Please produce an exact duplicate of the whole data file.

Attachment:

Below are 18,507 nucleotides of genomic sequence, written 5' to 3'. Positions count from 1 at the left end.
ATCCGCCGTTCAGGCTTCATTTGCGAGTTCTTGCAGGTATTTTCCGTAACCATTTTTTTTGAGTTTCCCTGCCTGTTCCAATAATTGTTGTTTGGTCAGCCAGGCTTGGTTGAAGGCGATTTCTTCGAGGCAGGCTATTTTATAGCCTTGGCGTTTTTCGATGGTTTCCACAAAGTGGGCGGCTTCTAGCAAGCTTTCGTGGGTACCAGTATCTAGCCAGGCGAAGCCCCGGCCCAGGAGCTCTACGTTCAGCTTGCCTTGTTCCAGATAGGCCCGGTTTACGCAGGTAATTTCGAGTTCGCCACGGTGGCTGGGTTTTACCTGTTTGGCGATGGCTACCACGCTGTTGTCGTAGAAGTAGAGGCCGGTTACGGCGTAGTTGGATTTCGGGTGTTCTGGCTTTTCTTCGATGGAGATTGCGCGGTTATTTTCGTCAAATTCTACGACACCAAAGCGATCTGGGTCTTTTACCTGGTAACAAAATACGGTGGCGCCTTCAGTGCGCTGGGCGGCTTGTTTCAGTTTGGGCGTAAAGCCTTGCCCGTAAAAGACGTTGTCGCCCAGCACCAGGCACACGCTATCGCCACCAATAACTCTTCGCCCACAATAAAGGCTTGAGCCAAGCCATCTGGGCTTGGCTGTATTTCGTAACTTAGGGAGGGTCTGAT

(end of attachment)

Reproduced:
Below are 18,507 nucleotides of genomic sequence, written 5' to 3'. Positions count from 1 at the left end.
ATCCGCCGTTCAGGCTTCATTTGCGAGTTCTTGCAGGTATTTTCCGTAACCATTTTTTTTGAGTTTCCCTGCCTGTTCCAATAATTGTTGTTTGGTCAGCCAGGCTTGGTTGAAGGCGATTTCTTCGAGGCAGGCTATTTTATAGCCTTGGCGTTTTTCGATGGTTTCCACAAAGTGGGCGGCTTCTAGCAAGCTTTCGTGGGTACCAGTATCTAGCCAGGCGAAGCCCCGGCCCAGGAGCTCTACGTTCAGCTTGCCTTGTTCCAGATAGGCCCGGTTTACGCAGGTAATTTCGAGTTCGCCACGGTGGCTGGGTTTTACCTGTTTGGCGATGGCTACCACGCTGTTGTCGTAGAAGTAGAGGCCGGTTACGGCGTAGTTGGATTTCGGGTGTTCTGGCTTTTCTTCGATGGAGATTGCGCGGTTATTTTCGTCAAATTCTACGACACCAAAGCGATCTGGGTCTTTTACCTGGTAACAAAATACGGTGGCGCCTTCAGTGCGCTGGGCGGCTTGTTTCAGTTTGGGCGTAAAGCCTTGCCCGTAAAAGACGTTGTCGCCCAGCACCAGGCACACGCTATCGCCACCAATAACTCTTCGCCCACAATAAAGGCTTGAGCCAAGCCATCTGGGCTTGGCTGTATTTCGTAACTTAGGGAGGGTCTGAT